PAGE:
Many people use card sorting tasks to evaluate information architecture and hierarchies; we also use Treejack to do this as a way of ‘reverse card sorting’. Card sorting tells us how users would group topics, and where they would expect to find them, whereas, Treejack allows you to test this grouping on a range of users to investigate how findable things actually are to users.
How can treejack help improve your navigation/when is a good time to use it?:
- To sense check your site’s current navigation; are there clear routes for users to find what they are looking for? You can identify user roadblocks by looking at whether they chose the right route, how quickly and whether they backtracked.
- You have investigated your current nav and want to make changes to it to improve usability. You can use Treejack to retest the current nav with the new layout to see if it has the desired effect.
- You are building a new website and need to ensure the labelling and routes are usable, Treejack allows you to test it on here before the new site goes live.
- Optimalsort have a speedy external user recruitment process
- You can get user data on speed of task completion, task success and routes the users took for each task
- Optimal sort gathers the data and visualises it in a range of tables, pie charts and pie trees for you, saving you time doing this yourself (see examples below)
You can give users up to 10 tasks on your navigation tree. It is limited to 10 as more than this would encourage user abandonment as it becomes very time consuming. This also limits the amount of data you will need to analyse, making the analysis more manageable. You can customise your tree to be presented with your company’s logo and colour.
- If you want to test two separate trees against one another to see which one is better, you must do this by setting up two separate Treejack tests, and merge the data yourself to compare the two trees. OptimalSort do not have a function to compare two sets of results, meaning analysis can be time consuming.
- Recruitment is expensive, on top of the monthly or one off testing fees.
- Keep an eye on participant quality… some users rush tasks on purpose to complete the research as quickly as possible, creating inaccurate data. However,
- OptimalSort will replace any low quality participants for free if you get in touch with them and provide them with the details.
If you are keen to gather insight on how easy it is for users to understand and progress through your navigation, we would recommend investing in this tool. It is a great way to identify issues with your existing navigation, and will help you find out what navigation structures are more usable if you are considering changing the navigation on your website.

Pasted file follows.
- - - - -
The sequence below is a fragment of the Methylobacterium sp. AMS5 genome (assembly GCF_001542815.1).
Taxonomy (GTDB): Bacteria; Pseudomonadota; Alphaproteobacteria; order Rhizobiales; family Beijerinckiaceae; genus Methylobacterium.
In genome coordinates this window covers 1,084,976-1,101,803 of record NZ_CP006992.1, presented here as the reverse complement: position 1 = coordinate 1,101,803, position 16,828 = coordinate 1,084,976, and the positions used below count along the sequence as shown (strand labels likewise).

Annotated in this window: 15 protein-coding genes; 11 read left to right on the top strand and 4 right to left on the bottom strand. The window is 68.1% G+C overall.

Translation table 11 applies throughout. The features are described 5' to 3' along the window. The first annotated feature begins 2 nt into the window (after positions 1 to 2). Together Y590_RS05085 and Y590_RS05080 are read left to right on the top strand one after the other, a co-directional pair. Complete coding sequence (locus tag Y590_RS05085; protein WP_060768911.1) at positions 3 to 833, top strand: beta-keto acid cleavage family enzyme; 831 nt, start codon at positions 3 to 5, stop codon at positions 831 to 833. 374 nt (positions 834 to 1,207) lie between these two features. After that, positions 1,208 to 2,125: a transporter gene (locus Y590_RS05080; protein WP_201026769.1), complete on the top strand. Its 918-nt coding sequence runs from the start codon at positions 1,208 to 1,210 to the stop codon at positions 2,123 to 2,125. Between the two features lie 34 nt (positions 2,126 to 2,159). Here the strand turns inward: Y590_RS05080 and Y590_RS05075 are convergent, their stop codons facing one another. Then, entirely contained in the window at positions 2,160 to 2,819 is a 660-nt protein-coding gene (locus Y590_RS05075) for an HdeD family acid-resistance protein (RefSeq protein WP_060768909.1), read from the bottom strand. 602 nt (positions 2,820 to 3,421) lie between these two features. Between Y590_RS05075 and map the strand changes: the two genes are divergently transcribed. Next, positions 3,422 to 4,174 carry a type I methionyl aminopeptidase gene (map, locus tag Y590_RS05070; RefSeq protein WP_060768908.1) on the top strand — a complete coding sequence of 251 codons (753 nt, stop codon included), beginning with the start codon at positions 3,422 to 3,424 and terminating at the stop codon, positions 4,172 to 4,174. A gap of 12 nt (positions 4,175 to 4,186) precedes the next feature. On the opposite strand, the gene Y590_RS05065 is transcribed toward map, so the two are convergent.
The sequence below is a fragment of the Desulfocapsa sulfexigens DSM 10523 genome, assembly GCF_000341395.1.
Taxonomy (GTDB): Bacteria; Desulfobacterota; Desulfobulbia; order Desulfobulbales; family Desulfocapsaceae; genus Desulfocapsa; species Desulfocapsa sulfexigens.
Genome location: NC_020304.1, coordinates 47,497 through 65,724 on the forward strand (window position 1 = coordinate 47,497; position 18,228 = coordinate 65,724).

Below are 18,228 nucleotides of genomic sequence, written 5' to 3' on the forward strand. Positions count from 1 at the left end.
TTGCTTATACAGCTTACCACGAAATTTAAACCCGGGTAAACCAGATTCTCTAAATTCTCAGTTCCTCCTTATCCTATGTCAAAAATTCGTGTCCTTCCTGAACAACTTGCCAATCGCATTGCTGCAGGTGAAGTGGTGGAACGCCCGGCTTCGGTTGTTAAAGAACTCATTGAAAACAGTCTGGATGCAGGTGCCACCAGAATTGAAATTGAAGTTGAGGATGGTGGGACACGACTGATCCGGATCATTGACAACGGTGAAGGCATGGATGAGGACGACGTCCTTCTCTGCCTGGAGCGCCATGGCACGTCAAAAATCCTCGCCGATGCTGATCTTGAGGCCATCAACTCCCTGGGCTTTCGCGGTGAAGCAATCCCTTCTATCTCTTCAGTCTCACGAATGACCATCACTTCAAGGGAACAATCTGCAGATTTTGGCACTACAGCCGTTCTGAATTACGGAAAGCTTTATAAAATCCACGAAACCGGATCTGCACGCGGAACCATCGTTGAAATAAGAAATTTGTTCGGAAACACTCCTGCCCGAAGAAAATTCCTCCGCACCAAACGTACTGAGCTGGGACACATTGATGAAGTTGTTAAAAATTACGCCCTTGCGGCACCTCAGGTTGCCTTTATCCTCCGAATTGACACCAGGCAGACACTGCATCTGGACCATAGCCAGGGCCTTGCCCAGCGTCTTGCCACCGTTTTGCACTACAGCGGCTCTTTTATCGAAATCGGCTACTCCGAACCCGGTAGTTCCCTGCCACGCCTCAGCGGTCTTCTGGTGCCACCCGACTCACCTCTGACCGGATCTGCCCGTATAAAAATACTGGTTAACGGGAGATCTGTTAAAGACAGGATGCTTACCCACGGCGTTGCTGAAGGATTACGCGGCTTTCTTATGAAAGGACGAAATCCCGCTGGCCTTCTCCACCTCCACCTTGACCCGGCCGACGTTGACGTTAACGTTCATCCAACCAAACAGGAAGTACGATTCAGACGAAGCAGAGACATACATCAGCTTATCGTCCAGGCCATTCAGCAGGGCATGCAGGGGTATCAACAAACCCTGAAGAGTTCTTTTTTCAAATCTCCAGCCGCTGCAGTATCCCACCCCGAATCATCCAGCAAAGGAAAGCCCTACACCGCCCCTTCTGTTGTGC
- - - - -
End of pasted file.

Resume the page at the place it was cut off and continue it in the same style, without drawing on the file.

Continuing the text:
How to set up your TreeJack test
1. Build your tree
Enter your tree labels in the same order and hierarchy as they appear in your current or planned navigation.
2. Enter your user tasks and define the task answers
Aim to have a variety of tasks that test different parts of your navigation, and try to use language in your tasks that don’t give too much away about your navigation before task completion. You can have multiple correct answers, so if your navigation has duplications, you can account for that. See the example for T4S below.
You can customise the messages that the users will see at the start and end of the study, and their instructions. OptimalWorkshop has standardised messages already entered so you can use theirs as default!
4. Set up your questions
a. The screening question/s will be shown to all users, whether they are recruited by OptimalWorkshop, or by yourself. These are important to ensure you only recruit users who are relevant to your research, although being over specific can cause recruitment delays and raise recruitment costs. For instance, for T4S we recruited users who were in the market for beds, and for Tiger Sheds, only recruited users who were in the market for sheds.
b. Pre & post study questions. You can set up pre-task questions. These can be to find out more about the user and what they know about your product. You can also set up follow up questions to ask the user how they got on with the tasks, which can be useful to help identify which tasks were most difficult and as such the categories most in need of optimisation. OptimalWorkshop gives you a variety of question formats; single or multi line text box, Radio buttons, Dropdown select, checkbox select, likert items or net promoter score.
Examples of research questions are below:
Personalise the appearance of the tree.
Recruiting your own users
a. Launch the test (CTA in top right corner). b. Copy the link in the ‘recruit’ section under ‘Your study address’ and send this to your participants.
Recruiting through OptimalWorkshop
a. Launch your test (CTA in top right corner). b. Select ‘Get a quote’ and complete the form. It will estimate the cost of recruitment for you. If you are happy with the cost, select the ‘Okay’ CTA and complete the purchase. c. Wait for your participants to complete the study.
Here at Epiphany, we believe user research is fundamental when considering restructuring your navigation. We have used it to evaluate navigation structures, old and new for Time4Sleep, TigerSheds and Glide so far this year.